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Date: 16 Apr 2010 19:10:00
Title: Sidi Bou Said / Carthage / Tunis

Our first full day in Tunisia: we walked up to the delightful old town of Sidi Bou Said with its characteristic white buildings with blue studded doors and intricate window grilles (white to protect from the sun, blue against the mosquitoes).  We were able to look back down to our boat in the tiny marina way below.  The town’s charm obviously makes it quite a tourist destination and, as you might expect, there were plenty of French about.  After obtaining some much needed dinar we took the local train to Carthage but were a bit confused by the fact that 5 stations in a row all had the name Carthage pus something else!  We plumped for Carthage Hannibal (seemed like a logical choice) and did find our way to the main museum more by luck than judgement.  The museum is on the highest point and marks the centre of old Carthage, although there is little left of the original city as the Romans thoroughly destroyed it.  More atmospheric we felt, were the remains of the old port dug by the Carthaginians to take their navy, and a Punic “sanctuary” full of  headstone sized  monuments in a peaceful setting (at least until the next tourist bus arrived).

 

Later we returned to Sidi Bou Said and drank the sweet, fragrant local mint tea with pine nuts floating on the top in an establishment where you kicked off your shoes and reclined on high mat-covered seating.  It felt very north African, especially with the hookah-smoking going on too.  

 

Sidi Bou Said, harbour and village:

 

 

Carthage:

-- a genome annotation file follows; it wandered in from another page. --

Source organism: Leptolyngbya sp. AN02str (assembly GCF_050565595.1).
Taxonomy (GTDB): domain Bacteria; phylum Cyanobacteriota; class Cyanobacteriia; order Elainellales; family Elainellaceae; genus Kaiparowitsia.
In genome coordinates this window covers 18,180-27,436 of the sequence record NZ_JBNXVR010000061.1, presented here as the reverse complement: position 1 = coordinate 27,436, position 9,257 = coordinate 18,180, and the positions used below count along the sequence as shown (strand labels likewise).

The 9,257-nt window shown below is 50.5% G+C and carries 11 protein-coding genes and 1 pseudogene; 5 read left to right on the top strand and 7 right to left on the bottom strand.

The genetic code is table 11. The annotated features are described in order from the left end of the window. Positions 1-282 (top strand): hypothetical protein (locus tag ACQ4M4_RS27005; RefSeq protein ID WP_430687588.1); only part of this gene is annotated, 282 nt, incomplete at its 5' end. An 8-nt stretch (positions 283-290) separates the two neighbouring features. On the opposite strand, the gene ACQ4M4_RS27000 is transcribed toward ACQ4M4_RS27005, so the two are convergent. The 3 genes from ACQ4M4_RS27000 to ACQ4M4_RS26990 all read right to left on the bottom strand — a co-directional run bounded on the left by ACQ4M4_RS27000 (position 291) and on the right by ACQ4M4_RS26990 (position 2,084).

Tunis was quite an experience, only a half hour, 30p train ride away, but truly another continent altogether!  Our first time in a souk, and being pressure sold a local rug.  Actually we thoroughly enjoyed it, from being picked-up by a local “free” guide (a “tip” of about £4.50 as it turned out), shown round the government run shop with its amazing roofscapes over the souks, through to parting with a relatively modest sum for an amazing camel hair, hand woven & embroidered rug (destined not for the boat’s floor I hasten to add).  Once on our own, we managed to get lost, repeating the same alleyways several times, and not finding a single building of interest open to view.  Ho hum, it was still fascinating and worth the effort.

 

Tunis - roofscapes:

 

 

The Turkish Mosque:

 

It has been great fun trying to use some French again after many years – and finding the locals as bemused by our attempts as are the French themselves.  Prices are a surprise; away from the tourist areas everything is dirt cheap (25p for their rather wonderful sweet mint tea, £1.30 for 2 coffees & pastries).  In the tourist spots however everything is just as expensive as Sardinia (the previous high point) – e.g. £3.60 for 2 foul beers, £8 for a coffee, an orange juice and 1 pastry!


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